Northwest Indiana school systems rebuild and rebrand
School construction is at a zenith in Northwest Indiana. Between expansion, renovation, and replacement, school construction projects are doing more than their share to keep the economy moving.
Why? According to the state education department statistics, 23 percent of the state’s population is in a K-12 school. Indiana is ranked as the 15th state regarding enrollment, and the 16th state in the number of schools. The Hoosier state is closing in on the 2,000-school mark.
Utilizing new legislation
CORE Construction is the Construction Manager as Constructor (CMc) for the new Illiana Christian school going up in Dyer. The location is very close to the Indiana/Illinois state line, an attempt to keep current Illinois students coming to the new school. It’s a $21.7 million project that will build a 104,000-square foot Christian high school.
The state legislation passed a bill in July 2017 that allows a company to act as CMc for public school construction.
“The CMc process is a way of delivering construction projects,” explains Seth Beer, the business development director for CORE. “Under the CMc approach, the functions of contractor and construction manager are merged and assigned to one entity.”
The process provides control over the construction by having direct contact with the subcontractors that were awarded bids. They also provide a guaranteed maximum price (GMP), which gives the client a firm cost estimate. That’s especially important where tax dollars and/or donations come into play.
“This process streamlines the chain of command for the school corporation,” Beer says. “It also provides transparency on the money spent.”
Beer believes the CMc process minimizes change orders and overruns. They are still options that can be negotiated, depending on the need and the budget.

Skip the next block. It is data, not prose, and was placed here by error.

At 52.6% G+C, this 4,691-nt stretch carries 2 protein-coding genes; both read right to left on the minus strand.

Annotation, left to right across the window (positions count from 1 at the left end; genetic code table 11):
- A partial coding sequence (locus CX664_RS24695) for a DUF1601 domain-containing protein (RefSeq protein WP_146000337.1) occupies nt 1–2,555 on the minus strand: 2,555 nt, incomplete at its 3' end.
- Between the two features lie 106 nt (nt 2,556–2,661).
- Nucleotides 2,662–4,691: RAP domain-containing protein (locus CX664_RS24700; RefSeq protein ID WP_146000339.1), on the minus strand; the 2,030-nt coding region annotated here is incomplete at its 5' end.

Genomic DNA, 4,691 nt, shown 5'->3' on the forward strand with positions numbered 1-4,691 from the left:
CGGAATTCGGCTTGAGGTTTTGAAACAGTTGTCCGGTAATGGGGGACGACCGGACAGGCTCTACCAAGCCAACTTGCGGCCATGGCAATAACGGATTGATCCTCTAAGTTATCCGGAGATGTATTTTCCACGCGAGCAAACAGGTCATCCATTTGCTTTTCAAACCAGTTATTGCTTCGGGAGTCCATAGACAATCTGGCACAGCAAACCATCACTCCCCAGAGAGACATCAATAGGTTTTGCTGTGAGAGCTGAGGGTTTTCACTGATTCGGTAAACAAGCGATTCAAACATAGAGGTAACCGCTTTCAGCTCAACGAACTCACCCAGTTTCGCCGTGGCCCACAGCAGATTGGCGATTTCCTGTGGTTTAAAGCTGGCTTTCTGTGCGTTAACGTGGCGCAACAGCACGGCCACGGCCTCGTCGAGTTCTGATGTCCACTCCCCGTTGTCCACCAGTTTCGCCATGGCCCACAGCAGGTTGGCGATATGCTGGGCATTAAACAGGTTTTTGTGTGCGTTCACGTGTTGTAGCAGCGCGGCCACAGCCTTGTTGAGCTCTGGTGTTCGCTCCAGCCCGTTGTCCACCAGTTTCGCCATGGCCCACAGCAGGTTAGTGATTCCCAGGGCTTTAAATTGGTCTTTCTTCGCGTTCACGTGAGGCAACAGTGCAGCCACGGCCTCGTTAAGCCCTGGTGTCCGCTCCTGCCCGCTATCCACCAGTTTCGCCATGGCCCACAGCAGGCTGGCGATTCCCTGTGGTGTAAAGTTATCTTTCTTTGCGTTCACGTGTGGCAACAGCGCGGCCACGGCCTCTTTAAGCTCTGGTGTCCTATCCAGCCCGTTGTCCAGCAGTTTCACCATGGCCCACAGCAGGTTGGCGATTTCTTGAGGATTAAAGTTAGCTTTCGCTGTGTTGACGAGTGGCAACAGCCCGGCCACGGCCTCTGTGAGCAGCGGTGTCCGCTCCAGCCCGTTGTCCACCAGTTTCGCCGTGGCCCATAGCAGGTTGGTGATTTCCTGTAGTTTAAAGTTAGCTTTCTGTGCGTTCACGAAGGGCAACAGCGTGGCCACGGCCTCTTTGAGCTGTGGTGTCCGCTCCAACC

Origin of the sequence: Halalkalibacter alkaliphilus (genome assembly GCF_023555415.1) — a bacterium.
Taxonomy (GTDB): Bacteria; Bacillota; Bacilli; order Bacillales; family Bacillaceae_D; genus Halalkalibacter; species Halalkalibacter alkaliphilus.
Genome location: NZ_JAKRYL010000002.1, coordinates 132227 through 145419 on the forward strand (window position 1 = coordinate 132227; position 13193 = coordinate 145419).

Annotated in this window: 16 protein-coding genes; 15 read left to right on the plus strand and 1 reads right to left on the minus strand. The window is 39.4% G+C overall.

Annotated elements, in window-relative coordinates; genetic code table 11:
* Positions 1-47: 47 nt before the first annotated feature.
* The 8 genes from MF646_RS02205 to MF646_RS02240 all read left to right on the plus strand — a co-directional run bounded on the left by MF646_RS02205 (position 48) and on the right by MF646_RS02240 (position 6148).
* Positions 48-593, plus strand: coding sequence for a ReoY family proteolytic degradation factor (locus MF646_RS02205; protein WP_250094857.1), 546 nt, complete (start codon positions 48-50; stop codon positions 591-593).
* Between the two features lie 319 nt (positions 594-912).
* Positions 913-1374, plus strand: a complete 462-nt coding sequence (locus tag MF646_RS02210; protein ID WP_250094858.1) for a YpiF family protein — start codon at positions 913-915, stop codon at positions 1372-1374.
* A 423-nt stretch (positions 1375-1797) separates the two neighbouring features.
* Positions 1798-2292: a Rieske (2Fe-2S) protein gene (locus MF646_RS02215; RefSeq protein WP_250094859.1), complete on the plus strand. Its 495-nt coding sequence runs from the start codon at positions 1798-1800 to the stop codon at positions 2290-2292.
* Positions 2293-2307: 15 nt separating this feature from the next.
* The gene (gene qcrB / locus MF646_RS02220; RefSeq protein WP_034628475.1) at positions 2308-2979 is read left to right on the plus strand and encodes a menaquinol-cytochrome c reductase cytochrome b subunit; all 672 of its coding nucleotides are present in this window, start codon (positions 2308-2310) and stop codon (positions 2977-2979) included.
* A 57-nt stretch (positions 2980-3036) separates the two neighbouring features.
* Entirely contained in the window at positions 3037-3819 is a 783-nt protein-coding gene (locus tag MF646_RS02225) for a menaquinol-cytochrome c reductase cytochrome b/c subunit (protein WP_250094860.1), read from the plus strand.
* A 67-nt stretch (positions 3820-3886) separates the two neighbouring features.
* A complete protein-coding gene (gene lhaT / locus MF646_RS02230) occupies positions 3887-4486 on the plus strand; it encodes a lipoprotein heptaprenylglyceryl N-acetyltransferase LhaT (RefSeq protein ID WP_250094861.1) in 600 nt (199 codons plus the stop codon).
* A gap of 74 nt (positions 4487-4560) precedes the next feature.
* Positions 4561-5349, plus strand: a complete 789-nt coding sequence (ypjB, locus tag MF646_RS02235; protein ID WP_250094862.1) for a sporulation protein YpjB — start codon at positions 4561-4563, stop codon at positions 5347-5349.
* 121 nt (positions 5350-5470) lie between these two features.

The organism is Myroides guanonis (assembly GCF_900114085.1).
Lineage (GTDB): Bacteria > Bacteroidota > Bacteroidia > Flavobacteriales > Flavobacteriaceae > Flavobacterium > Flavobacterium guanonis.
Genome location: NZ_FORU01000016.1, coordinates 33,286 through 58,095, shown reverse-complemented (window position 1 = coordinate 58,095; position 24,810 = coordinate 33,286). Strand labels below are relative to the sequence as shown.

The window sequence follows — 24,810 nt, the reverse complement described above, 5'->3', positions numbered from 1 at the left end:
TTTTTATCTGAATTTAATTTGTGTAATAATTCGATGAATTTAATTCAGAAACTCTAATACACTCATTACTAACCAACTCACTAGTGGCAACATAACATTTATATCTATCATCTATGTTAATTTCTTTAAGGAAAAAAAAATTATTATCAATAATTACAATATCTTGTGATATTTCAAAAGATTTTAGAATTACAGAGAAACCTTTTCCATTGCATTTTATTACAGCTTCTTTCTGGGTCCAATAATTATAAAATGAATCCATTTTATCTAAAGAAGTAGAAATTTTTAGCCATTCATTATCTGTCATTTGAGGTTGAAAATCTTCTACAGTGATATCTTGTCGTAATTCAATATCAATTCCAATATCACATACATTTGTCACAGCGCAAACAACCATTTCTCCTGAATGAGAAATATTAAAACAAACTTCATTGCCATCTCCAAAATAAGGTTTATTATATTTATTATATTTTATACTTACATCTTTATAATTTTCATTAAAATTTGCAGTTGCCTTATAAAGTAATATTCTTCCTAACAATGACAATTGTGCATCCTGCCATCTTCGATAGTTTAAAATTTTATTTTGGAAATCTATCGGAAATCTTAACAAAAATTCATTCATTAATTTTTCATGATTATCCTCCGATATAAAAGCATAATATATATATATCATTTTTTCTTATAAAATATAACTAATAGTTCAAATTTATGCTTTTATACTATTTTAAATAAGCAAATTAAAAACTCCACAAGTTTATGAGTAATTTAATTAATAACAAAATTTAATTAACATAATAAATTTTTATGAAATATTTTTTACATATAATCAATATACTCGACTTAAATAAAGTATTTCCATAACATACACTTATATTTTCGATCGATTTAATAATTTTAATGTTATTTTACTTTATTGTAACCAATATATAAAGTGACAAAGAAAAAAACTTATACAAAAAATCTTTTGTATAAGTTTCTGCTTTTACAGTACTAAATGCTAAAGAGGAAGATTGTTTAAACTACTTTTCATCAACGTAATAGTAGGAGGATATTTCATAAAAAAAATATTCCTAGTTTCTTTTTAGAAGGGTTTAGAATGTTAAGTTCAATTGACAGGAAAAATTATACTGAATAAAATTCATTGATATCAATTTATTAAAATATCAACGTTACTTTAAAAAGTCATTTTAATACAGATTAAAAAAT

“Since we bill a fixed fee for our services, there is no incentive to add on,” Beer says. “That’s a benefit to the client. The topic of changes only comes up when the client realizes a genuine need for an addition or modification.”
By managing the subcontractors, the CMc becomes an agent to keep the project on time and on budget.
The Illiana project has a completion date of fall 2018.
AJ Turkstra, the assistant principal, says that the project has proceeded very well to date.
“I have sat in on several meetings with our school board and CORE,” he says. “Things are on schedule and actually below budget.”
The age of the existing school, and the absence of land to expand upon, forced the Illiana Christian school board to make the decision to build new.
“This facility was built in the 1940’s,” Turkstra says. “We added on to the school in 1967 and again in 1976. But we are landlocked with only six acres, and we need more room for our students.”
Core is the 4th largest school builder in the country. Now that the CMc process has been approved in Indiana, they are expanding their presence on projects here. In addition to Illiana Christian, they are negotiating with a public school in Northwest Indiana to lead a project that will build a bus barn and maintenance building.
The city of Valparaiso passed a $148 million referendum in 2015 to raise funds for a massive school project. The referendum is funding a new 550-student elementary school south of U.S. 30, along with major upgrades and additions to the high school and seven elementary schools.